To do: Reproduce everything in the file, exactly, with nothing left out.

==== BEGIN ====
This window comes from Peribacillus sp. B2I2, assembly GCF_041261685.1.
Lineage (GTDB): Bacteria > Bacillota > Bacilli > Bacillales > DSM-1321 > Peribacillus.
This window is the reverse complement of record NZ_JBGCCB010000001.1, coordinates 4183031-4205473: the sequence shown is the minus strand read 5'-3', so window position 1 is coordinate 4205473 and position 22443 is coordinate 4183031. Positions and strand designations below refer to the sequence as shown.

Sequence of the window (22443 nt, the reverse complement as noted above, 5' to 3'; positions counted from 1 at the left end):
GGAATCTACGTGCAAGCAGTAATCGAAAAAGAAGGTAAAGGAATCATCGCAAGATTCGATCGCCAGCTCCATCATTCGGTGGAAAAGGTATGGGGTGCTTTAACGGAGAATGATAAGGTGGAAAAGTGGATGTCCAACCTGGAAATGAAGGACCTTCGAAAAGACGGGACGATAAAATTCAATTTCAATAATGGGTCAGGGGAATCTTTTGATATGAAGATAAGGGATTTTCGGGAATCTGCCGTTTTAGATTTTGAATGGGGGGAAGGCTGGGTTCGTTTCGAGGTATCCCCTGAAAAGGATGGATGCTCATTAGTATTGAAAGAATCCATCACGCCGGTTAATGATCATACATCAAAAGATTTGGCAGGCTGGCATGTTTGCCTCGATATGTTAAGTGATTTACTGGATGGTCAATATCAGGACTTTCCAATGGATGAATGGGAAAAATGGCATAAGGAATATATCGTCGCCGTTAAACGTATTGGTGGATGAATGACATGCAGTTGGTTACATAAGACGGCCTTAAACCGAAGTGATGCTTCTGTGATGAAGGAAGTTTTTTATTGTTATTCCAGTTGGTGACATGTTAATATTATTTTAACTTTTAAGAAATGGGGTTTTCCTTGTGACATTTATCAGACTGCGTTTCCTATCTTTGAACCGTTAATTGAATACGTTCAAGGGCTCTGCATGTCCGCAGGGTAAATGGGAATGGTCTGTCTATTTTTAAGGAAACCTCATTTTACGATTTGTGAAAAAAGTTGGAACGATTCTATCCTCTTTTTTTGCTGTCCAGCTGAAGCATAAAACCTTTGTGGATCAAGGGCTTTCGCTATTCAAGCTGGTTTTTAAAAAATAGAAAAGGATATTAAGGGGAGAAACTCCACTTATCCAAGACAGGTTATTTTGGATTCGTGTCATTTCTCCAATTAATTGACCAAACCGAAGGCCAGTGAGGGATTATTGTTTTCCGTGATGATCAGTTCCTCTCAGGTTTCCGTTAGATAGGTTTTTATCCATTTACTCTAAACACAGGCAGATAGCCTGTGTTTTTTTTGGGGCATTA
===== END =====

This window comes from Peribacillus sp. B2I2, assembly GCF_041261685.1.
Lineage (GTDB): Bacteria > Bacillota > Bacilli > Bacillales > DSM-1321 > Peribacillus.
This window is the reverse complement of record NZ_JBGCCB010000001.1, coordinates 4183031-4205473: the sequence shown is the minus strand read 5'-3', so window position 1 is coordinate 4205473 and position 22443 is coordinate 4183031. Positions and strand designations below refer to the sequence as shown.

Sequence of the window (22443 nt, the reverse complement as noted above, 5' to 3'; positions counted from 1 at the left end):
GGAATCTACGTGCAAGCAGTAATCGAAAAAGAAGGTAAAGGAATCATCGCAAGATTCGATCGCCAGCTCCATCATTCGGTGGAAAAGGTATGGGGTGCTTTAACGGAGAATGATAAGGTGGAAAAGTGGATGTCCAACCTGGAAATGAAGGACCTTCGAAAAGACGGGACGATAAAATTCAATTTCAATAATGGGTCAGGGGAATCTTTTGATATGAAGATAAGGGATTTTCGGGAATCTGCCGTTTTAGATTTTGAATGGGGGGAAGGCTGGGTTCGTTTCGAGGTATCCCCTGAAAAGGATGGATGCTCATTAGTATTGAAAGAATCCATCACGCCGGTTAATGATCATACATCAAAAGATTTGGCAGGCTGGCATGTTTGCCTCGATATGTTAAGTGATTTACTGGATGGTCAATATCAGGACTTTCCAATGGATGAATGGGAAAAATGGCATAAGGAATATATCGTCGCCGTTAAACGTATTGGTGGATGAATGACATGCAGTTGGTTACATAAGACGGCCTTAAACCGAAGTGATGCTTCTGTGATGAAGGAAGTTTTTTATTGTTATTCCAGTTGGTGACATGTTAATATTATTTTAACTTTTAAGAAATGGGGTTTTCCTTGTGACATTTATCAGACTGCGTTTCCTATCTTTGAACCGTTAATTGAATACGTTCAAGGGCTCTGCATGTCCGCAGGGTAAATGGGAATGGTCTGTCTATTTTTAAGGAAACCTCATTTTACGATTTGTGAAAAAAGTTGGAACGATTCTATCCTCTTTTTTTGCTGTCCAGCTGAAGCATAAAACCTTTGTGGATCAAGGGCTTTCGCTATTCAAGCTGGTTTTTAAAAAATAGAAAAGGATATTAAGGGGAGAAACTCCACTTATCCAAGACAGGTTATTTTGGATTCGTGTCATTTCTCCAATTAATTGACCAAACCGAAGGCCAGTGAGGGATTATTGTTTTCCGTGATGATCAGTTCCTCTCAGGTTTCCGTTAGATAGGTTTTTATCCATTTACTCTAAACACAGGCAGATAGCCTGTGTTTTTTTTGGGGCATTA